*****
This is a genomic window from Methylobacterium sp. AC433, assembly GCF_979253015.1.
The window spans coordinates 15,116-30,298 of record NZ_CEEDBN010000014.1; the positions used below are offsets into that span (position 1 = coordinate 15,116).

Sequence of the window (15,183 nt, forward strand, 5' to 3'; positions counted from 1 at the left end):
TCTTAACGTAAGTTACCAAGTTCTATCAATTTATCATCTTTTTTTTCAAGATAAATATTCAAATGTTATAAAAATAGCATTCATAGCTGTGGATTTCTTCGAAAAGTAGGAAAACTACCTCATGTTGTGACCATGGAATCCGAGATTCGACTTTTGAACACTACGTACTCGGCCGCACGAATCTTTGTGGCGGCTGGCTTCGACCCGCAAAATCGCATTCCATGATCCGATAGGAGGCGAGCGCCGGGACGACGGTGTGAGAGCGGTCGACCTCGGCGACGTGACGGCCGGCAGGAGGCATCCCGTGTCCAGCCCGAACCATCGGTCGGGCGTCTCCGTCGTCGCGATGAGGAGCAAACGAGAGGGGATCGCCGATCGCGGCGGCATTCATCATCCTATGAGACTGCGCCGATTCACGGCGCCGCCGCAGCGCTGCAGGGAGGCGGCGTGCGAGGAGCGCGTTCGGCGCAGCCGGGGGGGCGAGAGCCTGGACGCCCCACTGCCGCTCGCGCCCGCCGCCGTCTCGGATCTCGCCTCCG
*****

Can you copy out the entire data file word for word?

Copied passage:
This is a genomic window from Methylobacterium sp. AC433, assembly GCF_979253015.1.
The window spans coordinates 15,116-30,298 of record NZ_CEEDBN010000014.1; the positions used below are offsets into that span (position 1 = coordinate 15,116).

Sequence of the window (15,183 nt, forward strand, 5' to 3'; positions counted from 1 at the left end):
TCTTAACGTAAGTTACCAAGTTCTATCAATTTATCATCTTTTTTTTCAAGATAAATATTCAAATGTTATAAAAATAGCATTCATAGCTGTGGATTTCTTCGAAAAGTAGGAAAACTACCTCATGTTGTGACCATGGAATCCGAGATTCGACTTTTGAACACTACGTACTCGGCCGCACGAATCTTTGTGGCGGCTGGCTTCGACCCGCAAAATCGCATTCCATGATCCGATAGGAGGCGAGCGCCGGGACGACGGTGTGAGAGCGGTCGACCTCGGCGACGTGACGGCCGGCAGGAGGCATCCCGTGTCCAGCCCGAACCATCGGTCGGGCGTCTCCGTCGTCGCGATGAGGAGCAAACGAGAGGGGATCGCCGATCGCGGCGGCATTCATCATCCTATGAGACTGCGCCGATTCACGGCGCCGCCGCAGCGCTGCAGGGAGGCGGCGTGCGAGGAGCGCGTTCGGCGCAGCCGGGGGGGCGAGAGCCTGGACGCCCCACTGCCGCTCGCGCCCGCCGCCGTCTCGGATCTCGCCTCCG